When mul­ti­ple sub­jects are con­sid­ered, a num­ber of fea­tures emerge. The first is align­ment, that is, the pres­ence of a cor­re­la­tion between opin­ions with respect to dif­fer­ent sub­jects. For exam­ple, peo­ple with strong reli­gious con­vic­tions are more like­ly to oppose abor­tion leg­is­la­tion. The prob­lem with cur­rent mul­ti­di­men­sion­al mod­els is that they neglect this inter­de­pen­dence between dif­fer­ent sub­jects, which means that they fail to clear­ly describe opin­ion polarisation.

The social compass model

The key idea of the social com­pass mod­el is to rep­re­sent opin­ions in rela­tion to two top­ics locat­ed on oppo­site sides of a polar plane. The angle of the plane rep­re­sents an indi­vid­u­al’s ori­en­ta­tion as regards to the two top­ics, and its radius express­es the strength of the atti­tude (or ‘con­vic­tion’).

“This polar rep­re­sen­ta­tion nat­u­ral­ly allows us to for­mu­late the key hypoth­e­sis of our mod­el, name­ly that intran­si­gents with extreme opin­ions (or strong con­vic­tion) may be less like­ly to change their opin­ion than indi­vid­u­als with weak con­vic­tion,” explains Michele Starni­ni. This hypoth­e­sis is intu­itive and con­sis­tent with obser­va­tions made in exper­i­men­tal psy­chol­o­gy. “Such a polar rep­re­sen­ta­tion is very com­mon in physics, but not so much in the social sciences.”

Inspired by the Fried­kin-Johnsen mod­el2, the researchers stud­ied how social influ­ence can affect the ini­tial opin­ions of indi­vid­u­als. They found that their mod­el describes a phase tran­si­tion from an ini­tial polarised state to a depo­larised state as a func­tion of increas­ing social influ­ence. The nature of this tran­si­tion depends on the dis­par­i­ty of ini­tial opin­ions: opin­ions that diverge strong­ly at the out­set trig­ger a so-called first-order (or explo­sive) depo­lar­i­sa­tion towards con­sen­sus, while opin­ions that are more cor­re­lat­ed to begin with lead to a sec­ond-order (or con­tin­u­ous) transition.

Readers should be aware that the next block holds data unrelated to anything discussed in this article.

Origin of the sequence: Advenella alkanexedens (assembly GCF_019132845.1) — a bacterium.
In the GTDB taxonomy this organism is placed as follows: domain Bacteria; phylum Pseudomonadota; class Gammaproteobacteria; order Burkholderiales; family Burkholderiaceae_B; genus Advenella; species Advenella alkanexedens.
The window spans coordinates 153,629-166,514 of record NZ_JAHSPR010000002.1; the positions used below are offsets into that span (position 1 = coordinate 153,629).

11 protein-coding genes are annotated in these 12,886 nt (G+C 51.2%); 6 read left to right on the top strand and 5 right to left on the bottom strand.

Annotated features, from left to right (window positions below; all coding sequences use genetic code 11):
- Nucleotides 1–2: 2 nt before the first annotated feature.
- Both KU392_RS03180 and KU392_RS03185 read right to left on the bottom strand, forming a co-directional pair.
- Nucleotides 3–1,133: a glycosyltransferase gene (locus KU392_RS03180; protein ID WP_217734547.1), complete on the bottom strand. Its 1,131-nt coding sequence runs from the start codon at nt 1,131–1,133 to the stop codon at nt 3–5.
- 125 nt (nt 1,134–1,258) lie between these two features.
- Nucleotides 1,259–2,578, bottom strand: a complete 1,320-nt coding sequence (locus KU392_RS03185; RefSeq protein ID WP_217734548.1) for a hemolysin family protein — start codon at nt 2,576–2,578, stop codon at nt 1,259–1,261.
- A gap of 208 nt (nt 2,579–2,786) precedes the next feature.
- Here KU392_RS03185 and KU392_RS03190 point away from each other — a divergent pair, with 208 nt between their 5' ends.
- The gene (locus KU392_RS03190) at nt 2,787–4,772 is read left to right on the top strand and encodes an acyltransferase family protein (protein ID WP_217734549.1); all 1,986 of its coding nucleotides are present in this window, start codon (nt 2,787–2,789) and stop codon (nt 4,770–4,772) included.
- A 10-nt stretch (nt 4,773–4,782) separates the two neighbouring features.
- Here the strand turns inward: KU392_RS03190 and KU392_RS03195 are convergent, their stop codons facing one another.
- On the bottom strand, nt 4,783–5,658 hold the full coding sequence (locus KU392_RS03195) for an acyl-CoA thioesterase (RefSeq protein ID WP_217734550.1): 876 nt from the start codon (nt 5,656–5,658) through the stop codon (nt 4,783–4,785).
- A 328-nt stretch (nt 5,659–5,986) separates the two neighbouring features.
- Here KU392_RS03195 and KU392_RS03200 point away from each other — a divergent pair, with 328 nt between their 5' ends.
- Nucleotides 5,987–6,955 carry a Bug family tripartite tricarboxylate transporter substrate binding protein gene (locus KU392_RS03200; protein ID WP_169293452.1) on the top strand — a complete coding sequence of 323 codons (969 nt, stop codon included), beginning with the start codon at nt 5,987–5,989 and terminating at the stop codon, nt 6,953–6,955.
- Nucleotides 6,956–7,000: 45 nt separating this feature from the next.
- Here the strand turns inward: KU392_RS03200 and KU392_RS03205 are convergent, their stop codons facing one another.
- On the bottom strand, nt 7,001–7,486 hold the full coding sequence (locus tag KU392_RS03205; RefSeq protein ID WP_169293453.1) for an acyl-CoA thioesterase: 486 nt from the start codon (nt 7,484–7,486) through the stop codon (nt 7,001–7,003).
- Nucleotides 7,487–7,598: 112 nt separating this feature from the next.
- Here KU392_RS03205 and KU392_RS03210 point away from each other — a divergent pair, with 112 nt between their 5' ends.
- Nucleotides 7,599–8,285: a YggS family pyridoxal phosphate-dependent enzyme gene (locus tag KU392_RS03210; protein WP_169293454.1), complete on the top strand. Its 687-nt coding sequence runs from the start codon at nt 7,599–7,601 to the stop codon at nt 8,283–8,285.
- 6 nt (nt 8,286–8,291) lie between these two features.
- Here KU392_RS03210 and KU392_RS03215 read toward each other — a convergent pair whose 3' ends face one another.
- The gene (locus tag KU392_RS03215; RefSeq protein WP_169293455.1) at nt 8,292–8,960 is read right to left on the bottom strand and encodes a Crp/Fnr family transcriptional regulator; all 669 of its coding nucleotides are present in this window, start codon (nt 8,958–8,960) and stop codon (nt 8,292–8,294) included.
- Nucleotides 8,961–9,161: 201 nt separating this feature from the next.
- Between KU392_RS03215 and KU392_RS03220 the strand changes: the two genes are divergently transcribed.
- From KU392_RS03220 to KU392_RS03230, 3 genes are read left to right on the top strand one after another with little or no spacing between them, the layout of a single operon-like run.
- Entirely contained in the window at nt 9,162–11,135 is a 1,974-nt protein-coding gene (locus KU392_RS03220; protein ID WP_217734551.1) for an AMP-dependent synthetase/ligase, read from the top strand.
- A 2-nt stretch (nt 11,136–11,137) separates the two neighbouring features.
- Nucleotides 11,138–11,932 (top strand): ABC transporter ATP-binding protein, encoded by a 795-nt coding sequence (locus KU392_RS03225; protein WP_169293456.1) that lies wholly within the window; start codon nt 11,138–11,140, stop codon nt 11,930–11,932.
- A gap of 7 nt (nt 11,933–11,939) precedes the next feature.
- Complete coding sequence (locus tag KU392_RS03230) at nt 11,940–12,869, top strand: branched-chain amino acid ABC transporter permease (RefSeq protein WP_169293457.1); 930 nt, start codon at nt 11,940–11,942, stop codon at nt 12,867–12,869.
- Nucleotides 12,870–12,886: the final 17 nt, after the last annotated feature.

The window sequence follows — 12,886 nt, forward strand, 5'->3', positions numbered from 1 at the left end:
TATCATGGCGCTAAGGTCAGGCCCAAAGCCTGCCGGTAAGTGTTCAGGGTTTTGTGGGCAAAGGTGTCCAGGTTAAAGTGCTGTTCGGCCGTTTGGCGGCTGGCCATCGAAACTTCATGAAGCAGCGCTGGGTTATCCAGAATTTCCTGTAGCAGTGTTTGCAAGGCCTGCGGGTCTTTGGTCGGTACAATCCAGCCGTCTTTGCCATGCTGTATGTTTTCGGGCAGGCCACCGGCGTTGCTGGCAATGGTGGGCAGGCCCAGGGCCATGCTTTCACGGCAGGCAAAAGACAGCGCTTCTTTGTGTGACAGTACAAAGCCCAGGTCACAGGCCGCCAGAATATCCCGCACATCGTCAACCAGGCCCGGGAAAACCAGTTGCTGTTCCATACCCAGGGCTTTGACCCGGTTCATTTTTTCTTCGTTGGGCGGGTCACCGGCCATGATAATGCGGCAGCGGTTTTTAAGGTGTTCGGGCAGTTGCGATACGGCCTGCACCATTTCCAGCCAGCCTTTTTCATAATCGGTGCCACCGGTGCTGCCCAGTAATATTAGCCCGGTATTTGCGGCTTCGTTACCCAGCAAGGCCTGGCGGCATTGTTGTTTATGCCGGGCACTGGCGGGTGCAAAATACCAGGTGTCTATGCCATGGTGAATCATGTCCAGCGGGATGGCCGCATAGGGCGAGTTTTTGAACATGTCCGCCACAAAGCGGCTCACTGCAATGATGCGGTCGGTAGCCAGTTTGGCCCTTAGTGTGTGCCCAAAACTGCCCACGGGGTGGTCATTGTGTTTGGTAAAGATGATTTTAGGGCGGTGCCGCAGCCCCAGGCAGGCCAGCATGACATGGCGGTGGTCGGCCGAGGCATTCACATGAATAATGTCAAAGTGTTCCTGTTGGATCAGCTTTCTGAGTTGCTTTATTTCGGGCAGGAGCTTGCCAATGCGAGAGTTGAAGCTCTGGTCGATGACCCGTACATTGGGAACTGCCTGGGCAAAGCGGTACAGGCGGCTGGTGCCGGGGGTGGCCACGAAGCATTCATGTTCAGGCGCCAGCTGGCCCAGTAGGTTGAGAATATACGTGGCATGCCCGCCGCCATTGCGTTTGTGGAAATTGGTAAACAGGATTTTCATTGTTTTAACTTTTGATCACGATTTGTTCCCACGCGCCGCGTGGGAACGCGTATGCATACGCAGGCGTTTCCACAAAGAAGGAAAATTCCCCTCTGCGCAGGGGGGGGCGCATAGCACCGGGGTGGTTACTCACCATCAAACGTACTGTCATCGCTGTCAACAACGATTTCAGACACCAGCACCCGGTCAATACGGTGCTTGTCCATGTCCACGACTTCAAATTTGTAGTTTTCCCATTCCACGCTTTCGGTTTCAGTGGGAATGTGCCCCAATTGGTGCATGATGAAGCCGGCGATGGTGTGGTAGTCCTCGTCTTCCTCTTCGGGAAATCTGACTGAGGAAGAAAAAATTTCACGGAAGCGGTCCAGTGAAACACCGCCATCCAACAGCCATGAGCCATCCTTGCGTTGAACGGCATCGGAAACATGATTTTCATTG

Interactions and influences

To test their mod­el, the researchers used data on cor­re­lat­ed top­ics – such as abor­tion and reli­gion – and uncor­re­lat­ed top­ics – for exam­ple, immi­gra­tion and mil­i­tary diplo­ma­cy in the Unit­ed States – from the Amer­i­can Nation­al Elec­tion Stud­ies. They found that com­mu­ni­ties asked to give their opin­ion on these sub­jects under­went a phase tran­si­tion from polar­i­sa­tion to depo­lar­i­sa­tion in numer­i­cal sim­u­la­tions of the mod­el, with indi­vid­u­als in the com­mu­ni­ty inter­act­ing and influ­enc­ing each other.

They stud­ied the mod­el under “mean field” con­di­tions, mean­ing that each indi­vid­ual can inter­act with all the oth­er indi­vid­u­als. “Since opin­ions are described by angles, it was nat­ur­al for us to mod­el con­sen­sus for­ma­tion as the align­ment of agents’ ori­en­ta­tions,” explains Michele Starni­ni. “This type of phase cou­pling is inspired by the Kuramo­to mod­el and is real­is­tic for small groups. In future work, we will test our mod­el on large inter­act­ing groups, such as social networks.”

“Anoth­er inter­est­ing appli­ca­tion that we are look­ing for­ward to imple­ment­ing involves simul­ta­ne­ous­ly mea­sur­ing the opin­ions of indi­vid­u­als with respect to mul­ti­ple top­ics and their social inter­ac­tions, to test the mod­el in this more real­is­tic setting.”

Isabelle Dumé